World 🢖 Australia and Oceania 🢖 Australia 🢖 Western Australia

Impact craters 🢔 Geological wonders 🢔 Categories of wonders


Veevers crater

Veevers crater in Australia, September 2011
Veevers crater, September 2011 / G. Winterflood, / CC BY-SA 3.0

WorldBlue  In short

One of best preserved impact craters on Earth is Veevers Crater. This crater in remote part of Western Australia was noticed by specialists only in July 1975.

3.8 out of 10 stars 37.8%

GPS coordinates
22.9700 S 125.3725 E
Location, address
Australia and Oceania, Australia, Western Australia, remote area in Pilbara region
75 m
7 m
Most likely less than 4 000 years

Map of the site

Travelers' Map is loading...
If you see this after your page is loaded completely, leafletJS files are missing.

WorldYellow In detail

Veevers crater is named after Australian geologist John Veevers who used to work in this area in the 1950s. This small crater was noticed by geologists during the survey in July 1975 and they were almost certain that it has been created by meteorite.

Some years later, in August 1984 a famous couple of scientists Carolyn and Eugene Merle Shoemaker discovered several pieces of a metallic meteorite on the rims of the crater – thus the meteoritic origin of the crater was verified.

Veevers crater in Australia, pano stiched from several images
Veevers crater, pano stiched from several images / Dandjr, / CC BY-SA 3.0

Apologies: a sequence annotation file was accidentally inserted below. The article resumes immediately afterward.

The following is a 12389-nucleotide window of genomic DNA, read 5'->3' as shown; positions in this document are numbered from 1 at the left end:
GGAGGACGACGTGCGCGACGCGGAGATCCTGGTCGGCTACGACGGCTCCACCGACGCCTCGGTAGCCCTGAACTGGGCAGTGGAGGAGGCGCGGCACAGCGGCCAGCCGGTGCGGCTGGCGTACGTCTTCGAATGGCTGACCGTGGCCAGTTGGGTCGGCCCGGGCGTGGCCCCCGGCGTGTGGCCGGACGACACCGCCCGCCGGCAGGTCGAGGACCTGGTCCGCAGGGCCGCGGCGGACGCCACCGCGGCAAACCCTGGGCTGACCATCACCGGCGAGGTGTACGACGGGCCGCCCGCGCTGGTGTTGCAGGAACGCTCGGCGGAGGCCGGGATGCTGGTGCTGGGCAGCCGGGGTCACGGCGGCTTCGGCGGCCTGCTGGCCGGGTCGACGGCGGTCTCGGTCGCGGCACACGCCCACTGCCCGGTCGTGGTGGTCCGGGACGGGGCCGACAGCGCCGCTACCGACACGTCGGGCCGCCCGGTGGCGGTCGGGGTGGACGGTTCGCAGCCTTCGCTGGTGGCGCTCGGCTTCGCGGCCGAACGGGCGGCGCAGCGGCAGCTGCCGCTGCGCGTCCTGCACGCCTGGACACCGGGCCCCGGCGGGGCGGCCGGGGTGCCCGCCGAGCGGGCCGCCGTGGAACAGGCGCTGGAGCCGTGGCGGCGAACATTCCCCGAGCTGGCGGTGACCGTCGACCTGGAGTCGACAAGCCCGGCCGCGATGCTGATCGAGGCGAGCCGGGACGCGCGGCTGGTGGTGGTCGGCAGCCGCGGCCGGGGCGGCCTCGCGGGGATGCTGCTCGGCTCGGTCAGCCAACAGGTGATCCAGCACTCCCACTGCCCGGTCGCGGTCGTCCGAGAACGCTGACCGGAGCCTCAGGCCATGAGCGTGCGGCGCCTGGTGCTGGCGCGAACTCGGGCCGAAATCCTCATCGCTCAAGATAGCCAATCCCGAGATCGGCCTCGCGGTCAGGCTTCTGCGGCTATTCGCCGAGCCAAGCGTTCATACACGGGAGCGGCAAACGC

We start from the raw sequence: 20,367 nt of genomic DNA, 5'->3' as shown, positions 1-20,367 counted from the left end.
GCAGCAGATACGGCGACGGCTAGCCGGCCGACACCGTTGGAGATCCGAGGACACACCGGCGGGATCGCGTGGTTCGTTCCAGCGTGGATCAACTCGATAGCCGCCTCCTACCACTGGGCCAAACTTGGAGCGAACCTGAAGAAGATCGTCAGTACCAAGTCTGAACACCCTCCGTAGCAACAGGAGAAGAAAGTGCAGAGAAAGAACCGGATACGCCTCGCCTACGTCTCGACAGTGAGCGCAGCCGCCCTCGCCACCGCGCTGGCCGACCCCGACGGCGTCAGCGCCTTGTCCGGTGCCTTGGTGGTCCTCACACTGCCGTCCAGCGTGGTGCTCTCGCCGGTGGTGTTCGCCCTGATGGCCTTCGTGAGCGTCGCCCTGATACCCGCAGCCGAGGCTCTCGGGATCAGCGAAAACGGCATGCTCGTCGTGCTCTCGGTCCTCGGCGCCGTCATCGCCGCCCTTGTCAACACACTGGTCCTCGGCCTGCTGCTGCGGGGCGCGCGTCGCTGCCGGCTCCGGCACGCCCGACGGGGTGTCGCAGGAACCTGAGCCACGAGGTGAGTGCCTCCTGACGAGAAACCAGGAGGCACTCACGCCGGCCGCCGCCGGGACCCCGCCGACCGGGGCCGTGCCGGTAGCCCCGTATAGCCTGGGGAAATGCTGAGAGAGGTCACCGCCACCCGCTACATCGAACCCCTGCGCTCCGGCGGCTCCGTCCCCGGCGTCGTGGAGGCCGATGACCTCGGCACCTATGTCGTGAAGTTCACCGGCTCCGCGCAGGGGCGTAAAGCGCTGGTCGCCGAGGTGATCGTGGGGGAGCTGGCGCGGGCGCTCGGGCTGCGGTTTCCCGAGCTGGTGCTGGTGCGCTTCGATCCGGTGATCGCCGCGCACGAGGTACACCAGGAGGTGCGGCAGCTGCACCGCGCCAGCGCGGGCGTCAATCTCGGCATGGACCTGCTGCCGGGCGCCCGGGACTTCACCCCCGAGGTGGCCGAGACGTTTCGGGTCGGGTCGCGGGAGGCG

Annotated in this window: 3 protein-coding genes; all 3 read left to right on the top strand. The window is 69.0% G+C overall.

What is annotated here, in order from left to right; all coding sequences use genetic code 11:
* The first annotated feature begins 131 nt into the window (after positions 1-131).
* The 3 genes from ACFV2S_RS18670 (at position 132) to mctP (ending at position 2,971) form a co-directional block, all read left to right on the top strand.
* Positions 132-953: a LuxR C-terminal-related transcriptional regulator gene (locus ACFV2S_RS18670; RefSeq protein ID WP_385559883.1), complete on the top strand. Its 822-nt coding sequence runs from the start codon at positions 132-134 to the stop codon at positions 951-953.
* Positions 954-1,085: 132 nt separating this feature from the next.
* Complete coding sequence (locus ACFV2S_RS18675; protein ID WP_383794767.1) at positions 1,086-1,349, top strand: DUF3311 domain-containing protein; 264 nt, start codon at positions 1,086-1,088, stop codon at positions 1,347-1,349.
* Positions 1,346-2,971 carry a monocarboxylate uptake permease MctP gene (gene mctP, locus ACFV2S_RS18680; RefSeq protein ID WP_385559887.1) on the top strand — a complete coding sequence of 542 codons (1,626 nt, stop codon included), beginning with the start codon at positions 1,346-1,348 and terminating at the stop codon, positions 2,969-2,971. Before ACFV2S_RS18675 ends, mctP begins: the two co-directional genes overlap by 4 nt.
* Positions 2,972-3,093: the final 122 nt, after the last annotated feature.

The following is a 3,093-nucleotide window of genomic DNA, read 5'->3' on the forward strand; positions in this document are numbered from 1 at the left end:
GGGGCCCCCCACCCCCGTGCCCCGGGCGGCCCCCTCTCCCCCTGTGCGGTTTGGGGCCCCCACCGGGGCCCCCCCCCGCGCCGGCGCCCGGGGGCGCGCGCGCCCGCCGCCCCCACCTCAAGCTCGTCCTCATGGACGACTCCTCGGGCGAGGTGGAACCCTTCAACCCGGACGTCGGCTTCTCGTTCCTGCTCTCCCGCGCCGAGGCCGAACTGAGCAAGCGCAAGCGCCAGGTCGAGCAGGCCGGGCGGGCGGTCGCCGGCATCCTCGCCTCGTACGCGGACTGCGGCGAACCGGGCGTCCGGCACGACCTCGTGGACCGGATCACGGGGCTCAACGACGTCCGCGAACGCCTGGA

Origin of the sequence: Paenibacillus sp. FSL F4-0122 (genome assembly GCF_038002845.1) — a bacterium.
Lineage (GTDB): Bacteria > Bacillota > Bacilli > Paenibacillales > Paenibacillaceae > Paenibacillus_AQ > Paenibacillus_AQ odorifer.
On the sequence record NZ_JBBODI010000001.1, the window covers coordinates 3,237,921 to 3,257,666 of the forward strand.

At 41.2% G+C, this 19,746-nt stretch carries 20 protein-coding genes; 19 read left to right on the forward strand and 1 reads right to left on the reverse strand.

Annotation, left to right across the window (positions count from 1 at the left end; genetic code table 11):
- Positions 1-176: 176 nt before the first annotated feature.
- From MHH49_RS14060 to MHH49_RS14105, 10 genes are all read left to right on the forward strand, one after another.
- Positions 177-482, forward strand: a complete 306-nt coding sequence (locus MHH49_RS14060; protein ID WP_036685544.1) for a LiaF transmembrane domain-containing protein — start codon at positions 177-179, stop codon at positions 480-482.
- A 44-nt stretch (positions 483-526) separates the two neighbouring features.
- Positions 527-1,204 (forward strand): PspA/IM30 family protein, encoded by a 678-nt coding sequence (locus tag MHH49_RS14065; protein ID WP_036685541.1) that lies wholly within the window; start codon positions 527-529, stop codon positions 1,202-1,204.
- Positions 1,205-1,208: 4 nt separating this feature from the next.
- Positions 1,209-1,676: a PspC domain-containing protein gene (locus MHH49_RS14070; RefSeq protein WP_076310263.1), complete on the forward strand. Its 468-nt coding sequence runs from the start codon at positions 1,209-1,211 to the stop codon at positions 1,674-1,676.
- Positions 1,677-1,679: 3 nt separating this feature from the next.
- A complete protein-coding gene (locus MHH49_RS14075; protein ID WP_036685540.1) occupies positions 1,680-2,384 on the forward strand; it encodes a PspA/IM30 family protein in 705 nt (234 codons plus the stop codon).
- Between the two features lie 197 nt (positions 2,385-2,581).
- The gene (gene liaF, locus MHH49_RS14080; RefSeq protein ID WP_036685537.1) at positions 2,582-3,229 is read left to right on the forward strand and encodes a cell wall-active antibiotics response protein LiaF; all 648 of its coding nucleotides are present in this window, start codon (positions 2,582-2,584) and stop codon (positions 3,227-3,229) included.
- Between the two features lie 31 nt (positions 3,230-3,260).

The age of the crater is not certain – but most likely less than 4 000 years. The meteorite fell in the flat desert plain between Great Sandy and Gibson Deserts. The dry desert environment has conserved the consequences of the impact very well – even the pieces of the meteorite still look rather fresh.

Crater is symmetrical, bowl-shaped, formed in Cenozoic laterites. Rim of the crater is some 20 m wide and rises approximately 1.5 m above the surrounding plain. Diameter of crater is 70 – 80 m, depth – up to 7 m. The original meteorite was some 100 – 1000 tons heavy.

This is the only known impact crater on Earth created by the very rare IIAB iron meteorite. Less than 0.5% of meteorites on Earth belong to this type. Pieces of meteorite contain exotic, very rare metallic minerals – octahedrite, schreibersite and rhabdite, kamacite, carlsbergite.


  1. A.W.R.Bevan, E.M.Shoemaker and C.S.Shoemaker. Metallography and thermo-mechanical treatment of the Veevers (IIAB) crater-forming meteorite., Records of the Western Australian Museum 17:51-59 (1995). Accessed on January 15, 2013.
Veevers crater is included in the following article:

WorldYellow Linked articles

Meteor Crater from the south

Impact craters

There are many pieces of solid matter flying around in space. And VERY frequently they fall on the surface of Earth. There are estimates that every year on Earth fall 18,000 – 84,000 meteorites larger than 10 grams: e.g. one meteorite every 6 – 30 minutes.

This category includes outstanding impact craters – detectable scars on the surface of Earth left by a body coming from outer space. The category includes also meteorites – natural objects from outer space.

Sydney Opera House

Wonders of Australia

The enormous and diverse area of Australia contains countless amazing and unique monuments. Parts of the country have not been thoroughly investigated and sometimes there are reported new, surprising finds.

Mitchell Falls, Western Australia

Wonders of Western Australia

This giant Australian state is spectacular and very rich with unusual landmarks. Highlights of Western Australia are refuges of biodiversity in remote parts of the desert, amazing cliff formations, and unique aboriginal art.

0 0 votes
Article Rating
Notify of
Inline Feedbacks
View all comments